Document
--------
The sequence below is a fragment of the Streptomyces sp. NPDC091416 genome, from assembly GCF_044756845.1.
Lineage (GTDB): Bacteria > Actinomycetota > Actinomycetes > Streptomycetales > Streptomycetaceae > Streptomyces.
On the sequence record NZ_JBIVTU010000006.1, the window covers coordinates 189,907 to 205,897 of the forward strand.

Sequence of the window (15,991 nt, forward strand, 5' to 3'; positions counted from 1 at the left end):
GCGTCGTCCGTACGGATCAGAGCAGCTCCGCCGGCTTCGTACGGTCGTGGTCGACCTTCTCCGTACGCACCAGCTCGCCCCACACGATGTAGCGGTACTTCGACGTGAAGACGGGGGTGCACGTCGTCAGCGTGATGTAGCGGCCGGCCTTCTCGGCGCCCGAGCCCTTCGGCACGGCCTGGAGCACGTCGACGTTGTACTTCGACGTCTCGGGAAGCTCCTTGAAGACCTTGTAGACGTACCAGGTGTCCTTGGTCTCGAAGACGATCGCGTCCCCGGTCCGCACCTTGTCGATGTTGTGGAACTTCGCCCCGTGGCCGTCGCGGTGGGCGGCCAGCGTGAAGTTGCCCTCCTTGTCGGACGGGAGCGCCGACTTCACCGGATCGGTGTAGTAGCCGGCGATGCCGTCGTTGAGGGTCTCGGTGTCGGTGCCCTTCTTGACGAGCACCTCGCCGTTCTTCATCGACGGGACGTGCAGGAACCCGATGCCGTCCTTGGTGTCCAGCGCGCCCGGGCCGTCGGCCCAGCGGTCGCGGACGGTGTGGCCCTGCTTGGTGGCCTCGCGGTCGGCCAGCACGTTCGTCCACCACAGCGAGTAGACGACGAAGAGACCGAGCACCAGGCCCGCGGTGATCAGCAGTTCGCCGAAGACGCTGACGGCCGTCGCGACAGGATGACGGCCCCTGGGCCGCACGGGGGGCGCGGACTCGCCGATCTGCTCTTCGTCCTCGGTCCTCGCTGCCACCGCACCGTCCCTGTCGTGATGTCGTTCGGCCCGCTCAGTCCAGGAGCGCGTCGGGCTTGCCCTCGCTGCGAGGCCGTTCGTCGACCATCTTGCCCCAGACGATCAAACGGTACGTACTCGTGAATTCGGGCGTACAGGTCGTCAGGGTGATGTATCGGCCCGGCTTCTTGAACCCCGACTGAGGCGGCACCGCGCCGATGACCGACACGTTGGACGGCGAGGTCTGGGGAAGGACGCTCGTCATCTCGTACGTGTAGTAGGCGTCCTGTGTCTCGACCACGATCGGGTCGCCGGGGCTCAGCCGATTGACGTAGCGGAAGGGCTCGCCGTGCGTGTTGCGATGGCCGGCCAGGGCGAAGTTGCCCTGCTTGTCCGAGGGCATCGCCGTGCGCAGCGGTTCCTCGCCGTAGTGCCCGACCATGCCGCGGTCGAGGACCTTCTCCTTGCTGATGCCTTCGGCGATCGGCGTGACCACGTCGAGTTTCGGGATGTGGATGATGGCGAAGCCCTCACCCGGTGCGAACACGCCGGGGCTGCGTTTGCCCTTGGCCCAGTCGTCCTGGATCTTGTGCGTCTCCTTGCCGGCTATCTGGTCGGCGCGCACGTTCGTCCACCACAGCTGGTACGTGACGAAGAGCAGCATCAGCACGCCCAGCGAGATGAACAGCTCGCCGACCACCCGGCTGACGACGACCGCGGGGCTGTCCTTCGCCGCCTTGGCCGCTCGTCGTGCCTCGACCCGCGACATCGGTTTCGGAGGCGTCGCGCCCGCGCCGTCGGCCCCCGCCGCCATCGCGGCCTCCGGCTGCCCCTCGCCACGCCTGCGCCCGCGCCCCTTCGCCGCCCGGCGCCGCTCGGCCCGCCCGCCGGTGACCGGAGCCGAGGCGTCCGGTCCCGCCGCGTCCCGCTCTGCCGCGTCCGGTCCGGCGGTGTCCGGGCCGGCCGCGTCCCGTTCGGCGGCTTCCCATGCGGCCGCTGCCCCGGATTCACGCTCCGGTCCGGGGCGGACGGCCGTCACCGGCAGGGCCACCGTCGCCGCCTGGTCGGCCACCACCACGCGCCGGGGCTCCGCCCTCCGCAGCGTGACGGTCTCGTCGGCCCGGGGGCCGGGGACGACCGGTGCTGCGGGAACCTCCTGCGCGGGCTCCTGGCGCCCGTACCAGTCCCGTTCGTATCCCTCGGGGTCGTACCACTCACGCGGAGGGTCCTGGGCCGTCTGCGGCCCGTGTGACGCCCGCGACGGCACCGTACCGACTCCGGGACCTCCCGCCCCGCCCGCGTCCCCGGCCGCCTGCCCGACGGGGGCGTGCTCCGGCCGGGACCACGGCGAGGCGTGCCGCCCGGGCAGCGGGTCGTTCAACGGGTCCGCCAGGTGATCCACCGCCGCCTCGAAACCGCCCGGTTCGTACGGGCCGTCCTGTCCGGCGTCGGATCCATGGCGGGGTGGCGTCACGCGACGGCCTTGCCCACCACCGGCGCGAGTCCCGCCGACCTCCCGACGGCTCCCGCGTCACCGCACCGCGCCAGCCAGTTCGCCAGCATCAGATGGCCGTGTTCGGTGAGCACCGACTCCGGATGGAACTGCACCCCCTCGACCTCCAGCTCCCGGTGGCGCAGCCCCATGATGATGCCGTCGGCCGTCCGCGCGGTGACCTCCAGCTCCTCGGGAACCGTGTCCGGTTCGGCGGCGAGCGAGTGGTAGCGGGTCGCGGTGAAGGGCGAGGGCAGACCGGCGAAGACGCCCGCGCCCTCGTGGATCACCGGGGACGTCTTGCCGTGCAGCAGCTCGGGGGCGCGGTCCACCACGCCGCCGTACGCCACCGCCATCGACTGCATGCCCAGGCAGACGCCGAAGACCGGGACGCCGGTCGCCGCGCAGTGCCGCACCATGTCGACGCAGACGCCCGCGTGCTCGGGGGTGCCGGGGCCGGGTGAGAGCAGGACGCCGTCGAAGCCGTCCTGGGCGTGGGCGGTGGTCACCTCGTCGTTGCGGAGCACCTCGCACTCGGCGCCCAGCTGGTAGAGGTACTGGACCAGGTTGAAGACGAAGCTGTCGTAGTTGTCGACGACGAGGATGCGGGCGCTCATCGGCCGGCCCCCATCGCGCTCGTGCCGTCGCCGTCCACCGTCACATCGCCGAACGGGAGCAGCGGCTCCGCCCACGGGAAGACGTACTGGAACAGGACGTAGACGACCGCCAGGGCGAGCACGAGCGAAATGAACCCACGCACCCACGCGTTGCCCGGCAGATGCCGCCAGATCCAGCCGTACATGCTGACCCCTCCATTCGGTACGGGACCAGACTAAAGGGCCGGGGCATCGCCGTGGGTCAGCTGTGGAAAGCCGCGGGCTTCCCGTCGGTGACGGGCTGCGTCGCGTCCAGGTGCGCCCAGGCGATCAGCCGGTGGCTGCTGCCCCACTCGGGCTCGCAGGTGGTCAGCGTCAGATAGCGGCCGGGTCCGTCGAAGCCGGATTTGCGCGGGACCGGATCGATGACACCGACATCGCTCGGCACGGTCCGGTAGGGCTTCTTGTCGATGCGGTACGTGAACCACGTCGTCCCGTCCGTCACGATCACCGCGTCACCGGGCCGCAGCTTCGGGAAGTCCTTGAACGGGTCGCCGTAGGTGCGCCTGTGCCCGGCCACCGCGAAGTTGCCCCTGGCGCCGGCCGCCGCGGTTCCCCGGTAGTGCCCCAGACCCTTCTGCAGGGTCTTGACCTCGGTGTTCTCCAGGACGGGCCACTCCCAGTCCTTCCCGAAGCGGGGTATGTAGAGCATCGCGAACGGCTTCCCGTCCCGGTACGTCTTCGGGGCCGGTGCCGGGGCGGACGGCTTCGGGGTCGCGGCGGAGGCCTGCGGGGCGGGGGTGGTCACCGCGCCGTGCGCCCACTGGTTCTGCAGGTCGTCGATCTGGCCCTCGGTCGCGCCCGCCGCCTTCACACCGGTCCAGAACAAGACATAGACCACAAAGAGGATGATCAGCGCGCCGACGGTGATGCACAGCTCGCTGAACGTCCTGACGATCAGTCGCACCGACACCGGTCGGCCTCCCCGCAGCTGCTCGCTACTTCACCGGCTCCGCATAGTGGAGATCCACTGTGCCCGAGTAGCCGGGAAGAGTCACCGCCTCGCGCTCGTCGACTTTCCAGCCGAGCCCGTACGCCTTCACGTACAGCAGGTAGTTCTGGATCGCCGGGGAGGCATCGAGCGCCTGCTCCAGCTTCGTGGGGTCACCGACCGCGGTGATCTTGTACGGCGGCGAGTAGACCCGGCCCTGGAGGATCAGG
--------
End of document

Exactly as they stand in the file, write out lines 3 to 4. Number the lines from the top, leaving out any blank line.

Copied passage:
On the sequence record NZ_JBIVTU010000006.1, the window covers coordinates 189,907 to 205,897 of the forward strand.

Sequence of the window (15,991 nt, forward strand, 5' to 3'; positions counted from 1 at the left end):